Mikki Hebl’s unique teaching methods showcased during Cherry Award finalist lecture

What do “mindbugs,” gorillas and polar bears have in common?

Not much, unless you’re Michelle “Mikki” Hebl, who used these three things to illustrate with humor and sincerity her research on interpersonal discrimination in an Oct. 5 lecture to a crowd of more than 200 Rice University faculty, staff, students and special guests.

Mikki Hebl lectures on interpersonal discrimination to a crowd of more than 200 Rice students, faculty and staff.

The Martha and Henry Malcolm Lovett Chair of Psychology, Hebl is one of three finalists for Baylor University’s 2016 Robert Foster Cherry Award for Great Teaching, one of the country’s top collegiate teaching honors. The lecture was one of her required activities as an award finalist.

In her talk, Hebl used several of her own research experiments, hands-on activities, videos clips and demonstrations that her own students at Rice have created to educate the audience on interpersonal discrimination, which she described as “subtle but serious.”

Overt discrimination — racial, gender, religious and more — has existed since time immemorial. Over the years, the government has attempted to intervene through legislative action. While some may think these measures have made overt discrimination a thing of the past, Hebl said it has led to more subtle and interpersonal forms of discrimination. And while some may brush off interpersonal discrimination as “just little molehills,” Hebl said, “it is the molehills that can make a mountain of difference.”

“Research shows that forms of interpersonal discrimination can be just as harmful, if not more, than overt discrimination,” she said.

Hebl discussed several studies conducted by her laboratory that showed how pregnant women, overweight people, LGBT people and individuals of different races and religions experienced interpersonal discrimination when applying for jobs. She said that all of these study participants encountered “strong signs” of subtle discrimination. For example, their conversations with potential employers were shorter, with fewer words spoken and more perceived negativity.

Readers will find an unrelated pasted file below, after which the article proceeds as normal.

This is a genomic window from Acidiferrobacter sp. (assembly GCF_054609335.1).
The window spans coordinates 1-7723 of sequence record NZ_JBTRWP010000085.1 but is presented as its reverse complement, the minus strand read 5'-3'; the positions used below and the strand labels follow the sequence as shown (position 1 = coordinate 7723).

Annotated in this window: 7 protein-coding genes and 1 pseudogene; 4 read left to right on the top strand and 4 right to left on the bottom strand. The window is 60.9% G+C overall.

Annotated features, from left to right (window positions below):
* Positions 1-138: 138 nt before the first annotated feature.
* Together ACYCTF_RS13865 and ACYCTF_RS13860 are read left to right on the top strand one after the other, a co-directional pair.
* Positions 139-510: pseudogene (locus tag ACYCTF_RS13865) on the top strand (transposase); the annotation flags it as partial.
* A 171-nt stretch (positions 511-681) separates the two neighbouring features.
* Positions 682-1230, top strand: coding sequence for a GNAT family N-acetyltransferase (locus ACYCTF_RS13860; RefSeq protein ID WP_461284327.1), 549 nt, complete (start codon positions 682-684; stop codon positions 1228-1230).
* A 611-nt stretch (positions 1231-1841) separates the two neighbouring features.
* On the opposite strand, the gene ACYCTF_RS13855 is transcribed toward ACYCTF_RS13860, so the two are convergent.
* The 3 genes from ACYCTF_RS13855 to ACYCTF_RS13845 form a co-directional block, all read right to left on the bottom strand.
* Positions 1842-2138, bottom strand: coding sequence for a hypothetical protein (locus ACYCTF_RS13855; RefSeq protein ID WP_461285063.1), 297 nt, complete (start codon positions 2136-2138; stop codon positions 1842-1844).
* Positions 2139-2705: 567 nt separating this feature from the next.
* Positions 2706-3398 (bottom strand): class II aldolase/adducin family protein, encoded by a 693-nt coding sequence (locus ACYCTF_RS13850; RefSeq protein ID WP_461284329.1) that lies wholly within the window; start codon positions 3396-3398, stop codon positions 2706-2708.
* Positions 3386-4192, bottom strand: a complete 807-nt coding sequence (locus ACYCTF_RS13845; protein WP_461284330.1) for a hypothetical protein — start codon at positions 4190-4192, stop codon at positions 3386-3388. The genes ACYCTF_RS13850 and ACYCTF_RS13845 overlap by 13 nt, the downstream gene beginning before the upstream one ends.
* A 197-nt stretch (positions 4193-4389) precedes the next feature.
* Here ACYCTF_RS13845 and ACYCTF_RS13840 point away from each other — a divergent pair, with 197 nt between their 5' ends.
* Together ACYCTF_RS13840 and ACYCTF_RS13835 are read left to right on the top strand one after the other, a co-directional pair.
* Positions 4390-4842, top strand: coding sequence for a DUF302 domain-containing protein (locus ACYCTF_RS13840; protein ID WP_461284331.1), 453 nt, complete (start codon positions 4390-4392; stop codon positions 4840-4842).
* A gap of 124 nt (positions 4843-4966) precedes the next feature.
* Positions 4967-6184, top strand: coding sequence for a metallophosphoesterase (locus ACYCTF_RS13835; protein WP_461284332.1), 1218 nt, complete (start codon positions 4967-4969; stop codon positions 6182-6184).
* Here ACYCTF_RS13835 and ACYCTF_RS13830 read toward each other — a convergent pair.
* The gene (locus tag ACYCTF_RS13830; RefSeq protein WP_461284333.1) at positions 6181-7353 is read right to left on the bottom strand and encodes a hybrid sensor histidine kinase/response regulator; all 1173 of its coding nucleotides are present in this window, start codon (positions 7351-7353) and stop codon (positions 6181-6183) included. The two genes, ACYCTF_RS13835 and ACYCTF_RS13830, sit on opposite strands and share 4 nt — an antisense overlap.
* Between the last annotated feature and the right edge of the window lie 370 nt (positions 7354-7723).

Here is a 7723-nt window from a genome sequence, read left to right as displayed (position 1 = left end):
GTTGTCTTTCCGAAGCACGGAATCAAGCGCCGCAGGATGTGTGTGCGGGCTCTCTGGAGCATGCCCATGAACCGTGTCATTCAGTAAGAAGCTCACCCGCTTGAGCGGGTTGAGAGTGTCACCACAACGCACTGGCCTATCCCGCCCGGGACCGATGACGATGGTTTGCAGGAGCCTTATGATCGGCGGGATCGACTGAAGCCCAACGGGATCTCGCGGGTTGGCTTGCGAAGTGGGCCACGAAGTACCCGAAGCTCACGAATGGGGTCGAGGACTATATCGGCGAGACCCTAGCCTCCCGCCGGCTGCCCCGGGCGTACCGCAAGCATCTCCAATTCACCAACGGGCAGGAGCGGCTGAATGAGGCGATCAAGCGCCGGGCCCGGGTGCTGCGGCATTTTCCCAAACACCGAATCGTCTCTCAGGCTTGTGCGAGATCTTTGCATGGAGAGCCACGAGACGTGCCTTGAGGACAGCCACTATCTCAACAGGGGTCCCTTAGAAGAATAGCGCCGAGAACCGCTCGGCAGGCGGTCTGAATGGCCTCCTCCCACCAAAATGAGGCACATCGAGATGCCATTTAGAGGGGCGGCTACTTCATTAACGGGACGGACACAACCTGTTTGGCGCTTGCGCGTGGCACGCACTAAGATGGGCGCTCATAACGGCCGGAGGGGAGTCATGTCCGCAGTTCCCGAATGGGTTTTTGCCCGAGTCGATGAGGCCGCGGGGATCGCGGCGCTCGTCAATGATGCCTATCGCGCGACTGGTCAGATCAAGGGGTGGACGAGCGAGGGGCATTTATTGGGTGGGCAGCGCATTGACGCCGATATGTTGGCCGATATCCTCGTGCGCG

Edward Adelson’s checkerboard figure (Photo credit: Edward Adelson)

Hebl engaged the audience in a few activities involving biases so that they could understand firsthand the behaviors that lead to interpersonal discrimination. In one exercise, Hebl presented an optical illusion where one square on a checkerboard appeared to be a different color than another square on the board. In reality, the squares were the same color. She used this to suggest that people who seem more different (for example, in race or gender) may actually be more similar than we think. She joked that when she shared the illusion with her husband, he didn’t believe that the squares were the same color.

“Even in the face of objective evidence, people rely on their own perspectives, or mindbugs (visual or cognitive conflicts that alter the way people interpret information),” Hebl said. She said that people often rely on mindbugs in their interaction with other people, particularly those of different religions, ethnicities and genders. Instead of taking into account the circumstances surrounding these other people, they often rely on their own understanding or stereotypes, which can result in forms of interpersonal discrimination.